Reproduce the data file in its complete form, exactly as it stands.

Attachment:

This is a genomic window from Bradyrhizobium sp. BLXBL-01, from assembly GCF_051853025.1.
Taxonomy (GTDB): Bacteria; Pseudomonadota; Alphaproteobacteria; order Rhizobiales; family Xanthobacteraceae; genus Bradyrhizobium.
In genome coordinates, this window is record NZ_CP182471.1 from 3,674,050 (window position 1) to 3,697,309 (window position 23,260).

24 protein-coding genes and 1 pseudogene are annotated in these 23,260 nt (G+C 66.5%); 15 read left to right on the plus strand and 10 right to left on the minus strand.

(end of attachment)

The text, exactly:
This is a genomic window from Bradyrhizobium sp. BLXBL-01, from assembly GCF_051853025.1.
Taxonomy (GTDB): Bacteria; Pseudomonadota; Alphaproteobacteria; order Rhizobiales; family Xanthobacteraceae; genus Bradyrhizobium.
In genome coordinates, this window is record NZ_CP182471.1 from 3,674,050 (window position 1) to 3,697,309 (window position 23,260).

24 protein-coding genes and 1 pseudogene are annotated in these 23,260 nt (G+C 66.5%); 15 read left to right on the plus strand and 10 right to left on the minus strand.